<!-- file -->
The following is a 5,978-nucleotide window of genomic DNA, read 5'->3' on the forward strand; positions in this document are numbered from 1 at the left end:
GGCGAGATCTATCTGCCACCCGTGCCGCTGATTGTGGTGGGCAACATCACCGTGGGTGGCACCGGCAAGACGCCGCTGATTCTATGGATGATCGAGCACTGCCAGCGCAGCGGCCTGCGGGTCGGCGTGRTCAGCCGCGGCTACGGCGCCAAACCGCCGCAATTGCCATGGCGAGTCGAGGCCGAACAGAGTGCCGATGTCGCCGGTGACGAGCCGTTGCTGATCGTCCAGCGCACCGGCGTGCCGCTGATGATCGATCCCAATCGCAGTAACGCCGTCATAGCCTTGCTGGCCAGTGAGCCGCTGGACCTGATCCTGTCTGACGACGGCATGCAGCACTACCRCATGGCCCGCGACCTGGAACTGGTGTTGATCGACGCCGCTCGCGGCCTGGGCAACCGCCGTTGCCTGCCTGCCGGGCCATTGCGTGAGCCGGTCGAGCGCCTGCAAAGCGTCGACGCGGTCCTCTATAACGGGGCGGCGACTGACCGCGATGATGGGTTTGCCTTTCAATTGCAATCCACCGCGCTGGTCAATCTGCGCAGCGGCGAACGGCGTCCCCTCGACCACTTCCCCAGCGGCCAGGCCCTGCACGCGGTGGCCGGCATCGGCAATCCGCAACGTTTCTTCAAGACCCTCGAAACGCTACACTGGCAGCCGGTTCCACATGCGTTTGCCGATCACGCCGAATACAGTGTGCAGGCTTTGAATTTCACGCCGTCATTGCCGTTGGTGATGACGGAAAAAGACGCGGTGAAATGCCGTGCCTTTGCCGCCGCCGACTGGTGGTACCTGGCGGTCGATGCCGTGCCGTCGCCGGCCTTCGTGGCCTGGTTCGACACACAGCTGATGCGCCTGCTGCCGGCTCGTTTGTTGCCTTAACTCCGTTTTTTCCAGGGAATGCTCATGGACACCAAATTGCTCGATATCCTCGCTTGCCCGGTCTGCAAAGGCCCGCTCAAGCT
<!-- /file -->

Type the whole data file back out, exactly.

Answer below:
The following is a 5,978-nucleotide window of genomic DNA, read 5'->3' on the forward strand; positions in this document are numbered from 1 at the left end:
GGCGAGATCTATCTGCCACCCGTGCCGCTGATTGTGGTGGGCAACATCACCGTGGGTGGCACCGGCAAGACGCCGCTGATTCTATGGATGATCGAGCACTGCCAGCGCAGCGGCCTGCGGGTCGGCGTGRTCAGCCGCGGCTACGGCGCCAAACCGCCGCAATTGCCATGGCGAGTCGAGGCCGAACAGAGTGCCGATGTCGCCGGTGACGAGCCGTTGCTGATCGTCCAGCGCACCGGCGTGCCGCTGATGATCGATCCCAATCGCAGTAACGCCGTCATAGCCTTGCTGGCCAGTGAGCCGCTGGACCTGATCCTGTCTGACGACGGCATGCAGCACTACCRCATGGCCCGCGACCTGGAACTGGTGTTGATCGACGCCGCTCGCGGCCTGGGCAACCGCCGTTGCCTGCCTGCCGGGCCATTGCGTGAGCCGGTCGAGCGCCTGCAAAGCGTCGACGCGGTCCTCTATAACGGGGCGGCGACTGACCGCGATGATGGGTTTGCCTTTCAATTGCAATCCACCGCGCTGGTCAATCTGCGCAGCGGCGAACGGCGTCCCCTCGACCACTTCCCCAGCGGCCAGGCCCTGCACGCGGTGGCCGGCATCGGCAATCCGCAACGTTTCTTCAAGACCCTCGAAACGCTACACTGGCAGCCGGTTCCACATGCGTTTGCCGATCACGCCGAATACAGTGTGCAGGCTTTGAATTTCACGCCGTCATTGCCGTTGGTGATGACGGAAAAAGACGCGGTGAAATGCCGTGCCTTTGCCGCCGCCGACTGGTGGTACCTGGCGGTCGATGCCGTGCCGTCGCCGGCCTTCGTGGCCTGGTTCGACACACAGCTGATGCGCCTGCTGCCGGCTCGTTTGTTGCCTTAACTCCGTTTTTTCCAGGGAATGCTCATGGACACCAAATTGCTCGATATCCTCGCTTGCCCGGTCTGCAAAGGCCCGCTCAAGCT